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Tzav 5768

Tzav (Leviticus 6-8 )

by Kalman Packouz

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GOOD MORNING! Purim is coming up this week! It is celebrated Thursday evening, March 20th and Friday, March 21st everywhere in the world - except in cities that were walled cities in the time of Joshua. In those cities, like Jerusalem, Purim is observed this year for 3 days - from Thursday though Sunday!

Purim is the holiday that reminds us that God runs the world behind the scenes. Nowhere in the Megillas Esther is the name of God mentioned, though there is a tradition that every time the words "the King" are used it also refers to the Almighty.

Megillas Esther is a book full of suspense and intrigue with a very satisfying ending - the Jewish people are saved from destruction! I highly recommend the book Turnabout - it has an English translation of the Megillah (literally: scroll) as well as a rendition of the Purim story incorporating the commentary of the Malbim (available at your local Jewish bookstore, at or by calling toll-free to 877-758-3242).

Purim is preceded by the Fast of Esther on Thursday, March 20th, commemorating the three day Fast of Esther and the Jewish people before she approached King Ahashverosh with her request.

A great book elucidating Purim is Rabbi Shimon Apisdorf's The One Hour Purim Primer - everything a family needs to understand, celebrate and enjoy Purim (available at your local Jewish bookstore, at or by calling toll-free to 877-758-3242). One thing that Rabbi Apisdorf wrote, greatly impacted me: If a family is a "twice a year to synagogue" family, then he "votes for Purim and Simchas Torah" (when everyone dances with the Torah scrolls celebrating the completion and beginning of reading the Torah). Our kids should see and be a part of the joy of being Jewish!

The holiday is celebrated by hearing the Megillah Thursday night and Friday morning. During the day only, we fulfill three mitzvot: (1) Matanot L'evyonim - giving gifts or money to at least two poor people. (While it is good to give locally, one can fulfill the mitzvot by giving at for the poor Jews of Jerusalem). (2) Mishlo'ach Manot - the "sending of portions," giving at least two ready-to-eat foods to a minimum of one person. One should send via a messenger. (3) Seudah - a festive meal. During the meal we are commanded to drink wine - the mitzvah is fulfilled only through drinking wine - until we don't know the difference between "Blessed is Mordechai" and "Cursed is Haman." (It can also be fulfilled by drinking a little and taking a nap - one doesn't know the difference between them while sleeping...) One should NOT drink to excess, should NOT drink and drive, should not give minors to drink!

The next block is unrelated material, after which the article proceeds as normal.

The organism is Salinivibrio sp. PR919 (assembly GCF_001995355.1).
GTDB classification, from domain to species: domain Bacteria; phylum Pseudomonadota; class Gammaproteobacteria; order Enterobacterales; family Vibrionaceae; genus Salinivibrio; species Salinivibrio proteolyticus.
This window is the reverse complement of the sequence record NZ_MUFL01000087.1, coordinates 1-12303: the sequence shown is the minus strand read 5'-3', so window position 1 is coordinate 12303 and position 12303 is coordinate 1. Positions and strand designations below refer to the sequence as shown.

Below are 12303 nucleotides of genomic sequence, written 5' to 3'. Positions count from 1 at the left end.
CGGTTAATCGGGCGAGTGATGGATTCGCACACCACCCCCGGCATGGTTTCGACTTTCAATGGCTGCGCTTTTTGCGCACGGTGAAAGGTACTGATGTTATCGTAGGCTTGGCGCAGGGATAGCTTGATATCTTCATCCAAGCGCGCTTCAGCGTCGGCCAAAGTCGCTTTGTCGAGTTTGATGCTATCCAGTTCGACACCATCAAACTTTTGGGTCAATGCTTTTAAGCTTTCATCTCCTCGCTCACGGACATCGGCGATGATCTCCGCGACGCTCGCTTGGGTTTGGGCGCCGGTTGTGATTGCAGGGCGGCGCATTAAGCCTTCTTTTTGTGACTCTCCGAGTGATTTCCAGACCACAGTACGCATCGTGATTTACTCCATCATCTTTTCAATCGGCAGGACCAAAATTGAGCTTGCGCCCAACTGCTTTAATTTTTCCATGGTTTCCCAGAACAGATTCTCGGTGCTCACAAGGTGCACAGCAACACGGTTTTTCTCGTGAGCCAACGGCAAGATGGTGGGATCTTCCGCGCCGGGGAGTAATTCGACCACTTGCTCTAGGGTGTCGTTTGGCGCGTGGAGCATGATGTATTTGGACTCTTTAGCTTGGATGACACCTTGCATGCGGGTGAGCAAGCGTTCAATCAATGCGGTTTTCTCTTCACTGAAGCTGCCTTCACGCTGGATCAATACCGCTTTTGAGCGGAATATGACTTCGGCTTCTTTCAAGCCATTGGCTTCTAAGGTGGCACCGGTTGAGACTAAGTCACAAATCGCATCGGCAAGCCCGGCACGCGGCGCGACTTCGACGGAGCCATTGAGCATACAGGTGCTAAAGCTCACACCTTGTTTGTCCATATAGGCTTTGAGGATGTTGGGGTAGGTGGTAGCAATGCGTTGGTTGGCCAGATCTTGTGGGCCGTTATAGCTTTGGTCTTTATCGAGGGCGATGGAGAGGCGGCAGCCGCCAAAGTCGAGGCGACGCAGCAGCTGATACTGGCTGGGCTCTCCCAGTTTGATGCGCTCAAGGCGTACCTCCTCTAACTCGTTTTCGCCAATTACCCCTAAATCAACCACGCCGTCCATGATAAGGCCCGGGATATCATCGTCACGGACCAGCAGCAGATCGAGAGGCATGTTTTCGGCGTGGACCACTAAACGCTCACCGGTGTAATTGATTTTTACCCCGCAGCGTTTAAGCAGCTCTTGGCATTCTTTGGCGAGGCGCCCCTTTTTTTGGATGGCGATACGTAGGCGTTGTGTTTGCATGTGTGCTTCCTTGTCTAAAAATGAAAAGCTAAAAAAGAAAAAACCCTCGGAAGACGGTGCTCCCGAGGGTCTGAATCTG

Why are we instructed to drink this amount? In a certain sense, Purim is greater than Yom Kippur. On Yom Kippur we fast and it is easy for our soul to have dominance over the body. Purim is the epitome of integrating the physical and the spiritual towards realizing that the Almighty loves us. The only thing that stands between you and the Almighty - is you. The wine and the spirit of the day help us get beyond the barrier - to realize that everything comes from the Almighty and that it is ultimately for our good!

The mitzvot of Mishlo'ach Manot and giving gifts to the poor were prescribed to generate brotherly love between all Jews. When there is love and unity amongst us, our enemies cannot harm us!

Purim comes from the word "pur" in Persian which means "lots" - as in, "Haman cast lots for the most 'auspicious' date to kill the Jews." The date fell on the 13th of Adar. The events of that date were turned around from a day of destruction to a day of victory and joy. We celebrate Purim on the 14th of Adar for "they gained relief on the fourteenth, which they made a day of feasting and gladness" (Megillas Esther 9:17).